Before the evening was over, a ceremonious call for silence went out in rememberance of two boys who lost their lives in separate watercraft accidents in an unprecedented week of tragedy leading up to the Independence Day celebrations: David Florez, 13, of Fresno and Kyle Farr, 14, of Los Gatos. Florez was struck by a jet ski while being towed by a pontoon boat on an inflatable tube at Bass Lake on Saturday, June 27. Just days later, on the night of Wednesday, July 1, Kyle Farr was fatally injured when the jet ski he was operating struck a moored pontoon boat.
The Chamber wanted to give people the best show possible under the circumstances, and requested the DJ resume after honoring the two boys, and that Nusalt close the evening with more live laser action as people motored away in their boats and gathered their belongings to walk back to their cars. The darker the night became, the more apparent the lasers were from a distance.
Visibility from various locations was an issue for many. It’s easy to look up and see a fireworks show high above. Not so with lasers.
“From Lupine Campground, there was no show, but kudos to them for trying,” says Kirsty Lebovitz, a Mariposa resident who camps at Bass Lake on the July holiday each year with friends and family.
“There was no way to replace the fireworks, so they attempted something else in their stead. It was the right thing to do for the community, and the real deal will be back again, someday.”
The laser light show option was chosen after careful consideration of this drought-stricken season, amidst a “Sophie’s Choice” of alternatives: one was the potential risk to life and tree limb should an errant firework catch the forest on fire; two was to cancel the long-standing and much-loved fireworks altogether; and the final option was to try something new.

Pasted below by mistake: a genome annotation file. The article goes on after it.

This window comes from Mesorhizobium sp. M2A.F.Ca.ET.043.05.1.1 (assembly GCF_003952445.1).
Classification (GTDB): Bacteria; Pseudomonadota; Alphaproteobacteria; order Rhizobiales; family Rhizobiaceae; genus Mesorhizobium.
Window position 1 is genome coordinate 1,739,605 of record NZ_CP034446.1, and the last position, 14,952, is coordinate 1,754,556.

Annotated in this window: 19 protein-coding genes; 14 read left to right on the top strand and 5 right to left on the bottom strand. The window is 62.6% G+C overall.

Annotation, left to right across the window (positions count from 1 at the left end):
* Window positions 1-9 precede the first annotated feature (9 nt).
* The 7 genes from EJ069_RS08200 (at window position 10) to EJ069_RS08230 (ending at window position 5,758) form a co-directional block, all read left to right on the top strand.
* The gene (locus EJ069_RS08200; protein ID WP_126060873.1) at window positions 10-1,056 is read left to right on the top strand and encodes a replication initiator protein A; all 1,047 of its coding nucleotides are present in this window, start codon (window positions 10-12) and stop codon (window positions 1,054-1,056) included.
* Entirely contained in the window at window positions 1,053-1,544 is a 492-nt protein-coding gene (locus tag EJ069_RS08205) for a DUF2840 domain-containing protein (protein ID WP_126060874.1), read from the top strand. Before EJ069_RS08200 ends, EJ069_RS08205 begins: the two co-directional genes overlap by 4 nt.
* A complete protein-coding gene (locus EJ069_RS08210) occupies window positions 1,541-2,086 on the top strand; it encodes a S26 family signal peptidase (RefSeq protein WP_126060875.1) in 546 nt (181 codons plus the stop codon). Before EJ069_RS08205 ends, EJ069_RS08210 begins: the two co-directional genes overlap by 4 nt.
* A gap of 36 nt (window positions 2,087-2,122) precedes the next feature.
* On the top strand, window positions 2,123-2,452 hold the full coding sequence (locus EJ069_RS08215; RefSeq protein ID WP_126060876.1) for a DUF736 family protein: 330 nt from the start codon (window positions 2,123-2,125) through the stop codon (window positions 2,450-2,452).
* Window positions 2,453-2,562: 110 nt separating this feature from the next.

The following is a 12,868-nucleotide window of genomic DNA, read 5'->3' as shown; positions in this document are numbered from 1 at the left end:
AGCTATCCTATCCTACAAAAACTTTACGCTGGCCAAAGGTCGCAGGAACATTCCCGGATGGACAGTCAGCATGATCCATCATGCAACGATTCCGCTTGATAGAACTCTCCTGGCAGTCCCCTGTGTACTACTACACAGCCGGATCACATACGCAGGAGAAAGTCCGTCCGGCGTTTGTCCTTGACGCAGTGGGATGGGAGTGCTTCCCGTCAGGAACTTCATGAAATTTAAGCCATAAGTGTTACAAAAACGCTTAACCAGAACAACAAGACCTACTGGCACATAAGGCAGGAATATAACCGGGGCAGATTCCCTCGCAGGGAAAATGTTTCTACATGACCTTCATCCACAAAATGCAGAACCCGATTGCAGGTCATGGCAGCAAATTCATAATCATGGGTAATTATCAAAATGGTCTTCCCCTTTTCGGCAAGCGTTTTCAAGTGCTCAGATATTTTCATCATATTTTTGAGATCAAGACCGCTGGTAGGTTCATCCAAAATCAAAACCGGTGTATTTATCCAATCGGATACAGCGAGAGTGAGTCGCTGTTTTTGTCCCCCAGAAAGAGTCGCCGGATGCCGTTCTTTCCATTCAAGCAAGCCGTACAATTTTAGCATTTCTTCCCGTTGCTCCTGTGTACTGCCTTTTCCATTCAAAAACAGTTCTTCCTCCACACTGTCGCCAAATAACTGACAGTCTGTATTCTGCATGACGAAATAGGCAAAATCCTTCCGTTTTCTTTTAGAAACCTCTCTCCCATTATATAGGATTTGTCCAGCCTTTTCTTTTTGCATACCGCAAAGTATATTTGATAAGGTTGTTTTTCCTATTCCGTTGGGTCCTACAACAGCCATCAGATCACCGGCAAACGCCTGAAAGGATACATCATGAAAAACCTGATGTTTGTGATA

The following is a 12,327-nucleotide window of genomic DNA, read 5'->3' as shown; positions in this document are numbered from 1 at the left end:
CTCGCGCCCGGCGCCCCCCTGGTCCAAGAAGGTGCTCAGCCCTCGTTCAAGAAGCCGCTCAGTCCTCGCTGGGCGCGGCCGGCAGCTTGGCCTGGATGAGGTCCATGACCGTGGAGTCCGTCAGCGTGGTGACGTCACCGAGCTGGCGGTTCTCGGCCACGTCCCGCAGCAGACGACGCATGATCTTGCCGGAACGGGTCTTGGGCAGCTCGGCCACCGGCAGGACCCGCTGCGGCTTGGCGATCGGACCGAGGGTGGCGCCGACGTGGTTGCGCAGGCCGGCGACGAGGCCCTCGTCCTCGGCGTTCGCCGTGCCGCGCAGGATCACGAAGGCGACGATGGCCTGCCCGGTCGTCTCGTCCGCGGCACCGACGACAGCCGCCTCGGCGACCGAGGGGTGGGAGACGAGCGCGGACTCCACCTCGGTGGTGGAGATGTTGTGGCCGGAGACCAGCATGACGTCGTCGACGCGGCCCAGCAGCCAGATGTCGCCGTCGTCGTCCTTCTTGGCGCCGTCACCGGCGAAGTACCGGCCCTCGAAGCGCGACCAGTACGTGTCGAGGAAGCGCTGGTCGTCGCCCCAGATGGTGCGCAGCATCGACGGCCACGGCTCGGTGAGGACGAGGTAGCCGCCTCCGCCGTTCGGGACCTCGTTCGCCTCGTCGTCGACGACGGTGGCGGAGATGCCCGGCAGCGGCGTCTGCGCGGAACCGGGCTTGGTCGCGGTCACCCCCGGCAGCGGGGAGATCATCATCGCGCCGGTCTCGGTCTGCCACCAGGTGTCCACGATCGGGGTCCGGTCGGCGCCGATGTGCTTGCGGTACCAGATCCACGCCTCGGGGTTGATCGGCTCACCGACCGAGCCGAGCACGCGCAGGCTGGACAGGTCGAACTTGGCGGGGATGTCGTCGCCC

That’s what organizers on the Bass Lake Chamber of Commerce decided to do: try something new. With a ban on open fires and all fireworks prohibited this year, the Chamber elected to save the Bass Lake community the stress and worry of a grand fireworks display in the center of a drought-stricken forest, even over a theoretically impervious drought-affected lake.
While some who came from near and far to see the laser show felt the experience failed to match their expectation, to many local residents who were repeatedly evacuated during last year’s fires, and for those who work at the lake or live in surrounding areas, lasers seemed like a terrific way to go.
“We were together as a family at the lake,” said one local. “We swam, we ate, we had a wonderful time. The light show was just a part of it, and we enjoyed the entire experience.”
The Chamber’s decision to go laser also drew national attention.
“Bass Lake received a giant dose of national publicity for doing the show,” notes Michelle Miller. “It’s cutting edge and could possibly be the direction that future shows will move if this drought continues.”
Since no one we know of has access to a working crystal ball at this time, it’s hard to say what’s on for next year. The event this year was a nice benefit for those who enjoyed it, and also helped out some young local athletes who assisted throughout the evening.
“The Chamber of Commerce donated $750 to Yosemite High School Basketball,” Michelle says, as the team was rewarded for voluntarily being stationed at entrances to Bass Lake, to help with parking and directions.
It’s possible a laser show may return in the future, fully incorporating all the lessons learned from Saturday night’s display.
“I am always open for suggestions to make the shows better,” says Tim of Nu Salt Laser. “I love Bass Lake and hope to return soon.“
Meanwhile, Michelle Miller appreciates the laser technology, yet wistfully yearns for a return to the days when rockets lit the sky.
“Our plan is for lots of rain this winter so we can have fireworks next summer!”
Thanks to Miller’s Landing, Nu Salt Laser Light Shows, and the Kirk family for photographs.